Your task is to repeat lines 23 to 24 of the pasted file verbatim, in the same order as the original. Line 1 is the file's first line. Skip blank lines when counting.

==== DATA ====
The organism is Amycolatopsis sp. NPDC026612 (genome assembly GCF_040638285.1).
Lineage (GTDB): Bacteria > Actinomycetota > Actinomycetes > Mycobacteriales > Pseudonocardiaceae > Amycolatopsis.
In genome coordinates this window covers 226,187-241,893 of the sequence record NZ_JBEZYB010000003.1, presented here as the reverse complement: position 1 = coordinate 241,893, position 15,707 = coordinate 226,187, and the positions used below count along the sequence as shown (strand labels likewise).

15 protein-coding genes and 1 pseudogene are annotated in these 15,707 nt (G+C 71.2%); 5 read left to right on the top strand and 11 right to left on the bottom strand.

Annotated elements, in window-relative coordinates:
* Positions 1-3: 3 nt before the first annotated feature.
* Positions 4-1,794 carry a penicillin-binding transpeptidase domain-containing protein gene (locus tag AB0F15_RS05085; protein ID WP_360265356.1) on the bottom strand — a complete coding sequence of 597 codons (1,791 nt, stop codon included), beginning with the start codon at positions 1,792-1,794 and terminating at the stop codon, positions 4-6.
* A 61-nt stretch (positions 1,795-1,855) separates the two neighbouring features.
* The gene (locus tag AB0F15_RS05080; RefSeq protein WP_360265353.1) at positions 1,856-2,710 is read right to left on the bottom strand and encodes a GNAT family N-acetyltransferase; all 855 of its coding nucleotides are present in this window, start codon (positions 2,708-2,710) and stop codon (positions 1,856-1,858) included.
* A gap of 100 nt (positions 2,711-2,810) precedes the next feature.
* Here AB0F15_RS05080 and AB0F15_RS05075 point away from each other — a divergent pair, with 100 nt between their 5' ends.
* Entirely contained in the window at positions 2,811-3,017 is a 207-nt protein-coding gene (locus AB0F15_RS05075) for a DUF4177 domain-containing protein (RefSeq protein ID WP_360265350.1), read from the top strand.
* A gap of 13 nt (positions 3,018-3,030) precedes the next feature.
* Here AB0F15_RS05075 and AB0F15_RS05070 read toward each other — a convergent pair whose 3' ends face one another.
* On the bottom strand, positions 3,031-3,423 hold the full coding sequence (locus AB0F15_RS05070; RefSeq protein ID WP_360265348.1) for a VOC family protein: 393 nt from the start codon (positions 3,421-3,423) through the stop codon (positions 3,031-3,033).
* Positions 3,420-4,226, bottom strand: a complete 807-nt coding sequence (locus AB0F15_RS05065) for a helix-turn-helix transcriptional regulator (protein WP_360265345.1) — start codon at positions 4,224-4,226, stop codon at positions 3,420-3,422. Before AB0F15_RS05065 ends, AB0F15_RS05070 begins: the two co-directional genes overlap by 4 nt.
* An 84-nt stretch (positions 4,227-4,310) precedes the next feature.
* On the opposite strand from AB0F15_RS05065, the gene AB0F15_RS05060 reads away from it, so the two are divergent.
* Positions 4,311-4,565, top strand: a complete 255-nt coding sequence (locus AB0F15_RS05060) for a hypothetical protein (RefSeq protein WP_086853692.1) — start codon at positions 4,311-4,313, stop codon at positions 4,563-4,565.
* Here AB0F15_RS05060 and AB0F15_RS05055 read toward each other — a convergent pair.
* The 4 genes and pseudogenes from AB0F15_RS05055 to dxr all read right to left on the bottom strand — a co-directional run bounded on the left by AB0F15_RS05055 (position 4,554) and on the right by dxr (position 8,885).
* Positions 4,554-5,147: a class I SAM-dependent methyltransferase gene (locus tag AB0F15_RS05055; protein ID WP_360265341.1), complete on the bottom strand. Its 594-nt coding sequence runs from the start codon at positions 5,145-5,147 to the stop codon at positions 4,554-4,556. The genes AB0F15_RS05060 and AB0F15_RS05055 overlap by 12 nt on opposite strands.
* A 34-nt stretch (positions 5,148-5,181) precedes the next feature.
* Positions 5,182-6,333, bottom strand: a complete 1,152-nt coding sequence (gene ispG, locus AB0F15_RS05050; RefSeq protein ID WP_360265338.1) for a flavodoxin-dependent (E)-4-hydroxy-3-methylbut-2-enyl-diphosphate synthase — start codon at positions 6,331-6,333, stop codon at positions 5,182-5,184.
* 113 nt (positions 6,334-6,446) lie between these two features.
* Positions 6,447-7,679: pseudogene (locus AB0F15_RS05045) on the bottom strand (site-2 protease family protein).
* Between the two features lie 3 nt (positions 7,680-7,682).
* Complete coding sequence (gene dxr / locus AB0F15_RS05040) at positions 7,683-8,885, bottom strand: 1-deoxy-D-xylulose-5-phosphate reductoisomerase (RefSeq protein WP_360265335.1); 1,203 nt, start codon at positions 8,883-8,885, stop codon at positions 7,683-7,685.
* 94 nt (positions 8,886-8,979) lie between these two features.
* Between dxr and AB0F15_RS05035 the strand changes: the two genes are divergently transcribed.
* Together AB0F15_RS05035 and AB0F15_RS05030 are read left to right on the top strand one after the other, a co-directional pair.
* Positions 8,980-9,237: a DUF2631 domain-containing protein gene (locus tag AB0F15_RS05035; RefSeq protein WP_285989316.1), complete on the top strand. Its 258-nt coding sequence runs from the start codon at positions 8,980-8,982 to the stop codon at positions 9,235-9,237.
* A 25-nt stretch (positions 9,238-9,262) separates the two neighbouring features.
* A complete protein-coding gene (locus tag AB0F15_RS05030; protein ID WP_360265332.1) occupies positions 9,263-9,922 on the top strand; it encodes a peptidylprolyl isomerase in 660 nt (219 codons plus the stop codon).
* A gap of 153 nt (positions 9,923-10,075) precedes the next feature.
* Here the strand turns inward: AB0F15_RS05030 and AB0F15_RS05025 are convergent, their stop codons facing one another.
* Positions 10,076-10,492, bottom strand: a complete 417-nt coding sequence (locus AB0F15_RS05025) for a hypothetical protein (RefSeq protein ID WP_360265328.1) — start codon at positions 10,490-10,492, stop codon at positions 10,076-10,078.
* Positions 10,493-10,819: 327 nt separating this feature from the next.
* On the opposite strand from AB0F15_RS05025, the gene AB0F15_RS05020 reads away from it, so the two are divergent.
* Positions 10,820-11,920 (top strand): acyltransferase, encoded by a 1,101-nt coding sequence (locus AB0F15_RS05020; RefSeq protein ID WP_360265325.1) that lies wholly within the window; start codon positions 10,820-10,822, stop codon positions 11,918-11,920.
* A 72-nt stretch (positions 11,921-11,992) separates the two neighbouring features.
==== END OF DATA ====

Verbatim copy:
* A 34-nt stretch (positions 5,148-5,181) precedes the next feature.
* Positions 5,182-6,333, bottom strand: a complete 1,152-nt coding sequence (gene ispG, locus AB0F15_RS05050; RefSeq protein ID WP_360265338.1) for a flavodoxin-dependent (E)-4-hydroxy-3-methylbut-2-enyl-diphosphate synthase — start codon at positions 6,331-6,333, stop codon at positions 5,182-5,184.